Foam Talent 2014 at East Wing, Dubai
East Wing in Dubai is hosting Foam Talent 2014, in partnership with Foam, the leading international photographic organization based in Amsterdam. The exhibition is on till Saturday, 10th January 2015.
The exhibition showcases a collection of international cutting edge photographic talent to the Gulf Region, selected by Foam from their annual "Talent Call".
Foam’s annual "Talent Call" is one of the international photographic industry’s most prestigious instruments for scouting and presenting young photographers. The "Talent Call" with its accompanying presentation in Foam Magazine and touring exhibition provides a unique career building platform, helping to launch aspiring talents to an important next step in their photographic career.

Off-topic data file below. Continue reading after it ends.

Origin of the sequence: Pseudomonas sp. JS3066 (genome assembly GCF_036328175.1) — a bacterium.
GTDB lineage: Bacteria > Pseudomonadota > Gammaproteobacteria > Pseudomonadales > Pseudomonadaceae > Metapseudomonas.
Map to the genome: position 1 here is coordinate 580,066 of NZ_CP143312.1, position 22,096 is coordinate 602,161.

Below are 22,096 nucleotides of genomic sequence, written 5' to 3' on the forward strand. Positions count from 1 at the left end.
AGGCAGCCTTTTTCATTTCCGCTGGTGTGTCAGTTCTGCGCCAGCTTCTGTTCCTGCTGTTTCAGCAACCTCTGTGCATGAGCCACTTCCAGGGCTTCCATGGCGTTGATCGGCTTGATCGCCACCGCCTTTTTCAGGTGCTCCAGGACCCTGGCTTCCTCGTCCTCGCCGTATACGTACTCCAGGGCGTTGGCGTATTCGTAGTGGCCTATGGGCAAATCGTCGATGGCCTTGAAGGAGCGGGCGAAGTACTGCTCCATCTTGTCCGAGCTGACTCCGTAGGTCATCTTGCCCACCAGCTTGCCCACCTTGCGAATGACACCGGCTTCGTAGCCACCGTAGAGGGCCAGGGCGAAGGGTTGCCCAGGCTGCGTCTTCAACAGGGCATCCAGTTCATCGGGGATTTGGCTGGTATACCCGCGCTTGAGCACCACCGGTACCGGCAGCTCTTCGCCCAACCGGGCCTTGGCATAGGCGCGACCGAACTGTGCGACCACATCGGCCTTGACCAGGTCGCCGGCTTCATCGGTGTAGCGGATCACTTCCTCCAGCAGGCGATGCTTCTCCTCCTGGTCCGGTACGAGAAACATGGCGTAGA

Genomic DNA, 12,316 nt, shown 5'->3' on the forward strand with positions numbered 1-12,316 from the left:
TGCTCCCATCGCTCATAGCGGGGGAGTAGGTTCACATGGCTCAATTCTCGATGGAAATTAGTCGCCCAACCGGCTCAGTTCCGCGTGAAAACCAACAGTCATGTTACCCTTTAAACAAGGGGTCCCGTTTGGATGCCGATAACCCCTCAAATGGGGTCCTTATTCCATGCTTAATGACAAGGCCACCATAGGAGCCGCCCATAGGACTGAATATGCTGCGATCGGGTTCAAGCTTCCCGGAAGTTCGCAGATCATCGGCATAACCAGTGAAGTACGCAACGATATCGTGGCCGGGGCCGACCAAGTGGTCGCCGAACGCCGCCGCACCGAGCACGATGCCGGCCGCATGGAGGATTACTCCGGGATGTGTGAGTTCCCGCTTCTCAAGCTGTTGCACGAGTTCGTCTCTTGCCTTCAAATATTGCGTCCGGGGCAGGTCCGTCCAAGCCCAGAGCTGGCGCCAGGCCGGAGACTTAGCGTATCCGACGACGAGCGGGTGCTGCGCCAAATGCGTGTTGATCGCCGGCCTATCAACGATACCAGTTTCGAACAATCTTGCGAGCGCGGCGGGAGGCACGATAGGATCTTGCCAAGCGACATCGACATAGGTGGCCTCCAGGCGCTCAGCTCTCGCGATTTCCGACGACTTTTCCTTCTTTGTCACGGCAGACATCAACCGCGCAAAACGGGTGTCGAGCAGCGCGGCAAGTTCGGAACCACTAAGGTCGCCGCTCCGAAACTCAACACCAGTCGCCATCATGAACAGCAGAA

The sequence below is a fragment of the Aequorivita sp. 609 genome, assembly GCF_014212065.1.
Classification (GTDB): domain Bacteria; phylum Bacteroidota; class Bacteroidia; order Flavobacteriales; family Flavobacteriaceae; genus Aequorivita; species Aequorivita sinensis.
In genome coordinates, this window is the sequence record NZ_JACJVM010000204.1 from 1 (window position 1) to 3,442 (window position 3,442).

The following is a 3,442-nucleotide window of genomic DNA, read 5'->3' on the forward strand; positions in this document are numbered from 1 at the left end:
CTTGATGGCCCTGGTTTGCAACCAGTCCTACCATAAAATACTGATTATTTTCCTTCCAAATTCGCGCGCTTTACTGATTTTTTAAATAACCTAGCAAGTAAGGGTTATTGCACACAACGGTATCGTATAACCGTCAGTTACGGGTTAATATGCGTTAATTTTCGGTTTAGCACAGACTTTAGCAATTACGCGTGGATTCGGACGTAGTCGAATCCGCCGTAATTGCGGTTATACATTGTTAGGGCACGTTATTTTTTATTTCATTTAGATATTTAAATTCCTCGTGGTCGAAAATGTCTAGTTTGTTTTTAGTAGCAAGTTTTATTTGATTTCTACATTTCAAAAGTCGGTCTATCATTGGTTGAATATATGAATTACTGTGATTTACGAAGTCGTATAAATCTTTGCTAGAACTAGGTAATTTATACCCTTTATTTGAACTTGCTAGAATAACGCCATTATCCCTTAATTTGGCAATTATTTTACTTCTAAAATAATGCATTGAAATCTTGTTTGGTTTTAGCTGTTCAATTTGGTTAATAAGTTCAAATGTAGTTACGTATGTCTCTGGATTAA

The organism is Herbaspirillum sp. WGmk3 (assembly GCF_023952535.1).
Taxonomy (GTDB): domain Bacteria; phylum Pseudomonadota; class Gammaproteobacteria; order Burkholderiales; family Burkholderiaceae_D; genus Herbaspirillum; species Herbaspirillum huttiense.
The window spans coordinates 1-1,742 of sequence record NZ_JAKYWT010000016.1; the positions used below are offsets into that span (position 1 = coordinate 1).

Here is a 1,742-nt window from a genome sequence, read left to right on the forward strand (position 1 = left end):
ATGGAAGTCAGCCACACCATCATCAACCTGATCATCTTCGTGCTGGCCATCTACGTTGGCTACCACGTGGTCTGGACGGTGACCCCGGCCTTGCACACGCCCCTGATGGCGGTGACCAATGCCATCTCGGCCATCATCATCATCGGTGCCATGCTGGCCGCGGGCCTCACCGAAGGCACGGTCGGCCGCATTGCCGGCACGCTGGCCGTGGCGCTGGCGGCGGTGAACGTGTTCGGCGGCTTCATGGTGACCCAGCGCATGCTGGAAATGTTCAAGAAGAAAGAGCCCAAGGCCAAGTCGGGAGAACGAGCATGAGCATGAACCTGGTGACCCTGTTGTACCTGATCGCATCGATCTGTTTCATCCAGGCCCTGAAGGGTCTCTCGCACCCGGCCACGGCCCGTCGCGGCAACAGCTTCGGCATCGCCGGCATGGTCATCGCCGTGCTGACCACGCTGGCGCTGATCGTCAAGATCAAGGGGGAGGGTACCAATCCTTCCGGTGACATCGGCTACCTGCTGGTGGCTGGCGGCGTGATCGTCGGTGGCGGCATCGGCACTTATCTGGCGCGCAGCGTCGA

The Foam Talent label gives these photographers international acclaim and recognition. This year, out of the 1,473 submissions from 71 different countries that were submitted, 21 artists were selected.
The Foam talents for 2014 are:
Christto & Andrew (QA), Charles-Henry Bédué (FR), Andrey Bogush (RUS/FIN), Jonny Briggs (UK), Daniel Everett (US), Lucas Foglia (US), Julien Gremaud (CH), Eva O'Leary and Harry Griffin (US), Jing Huang (CHN), Otto Kaan (NL), Sasha Kurmaz (UA), Catharine Maloney (US), Yoshinori Mizutani (JP), Nerhol (JP), Alice Quaresma (BRA), Émilie Régnier (CAN), Jan Rosseel (BE), Jennifer Niederhauser Schlup (CH), Sarah Ancelle Schönfeld (DE), Lukas Wassmann (CH), Hannah Whitaker (US)
Foam Talent 2014 has already been exhibited in Amsterdam and Paris, so it's wonderful to see it come to Dubai, an opportunity for anyone interested in photography to see new work. It's also great to see this year's edition includes artists from the Gulf region, the Qatar based duo Christto & Andrew.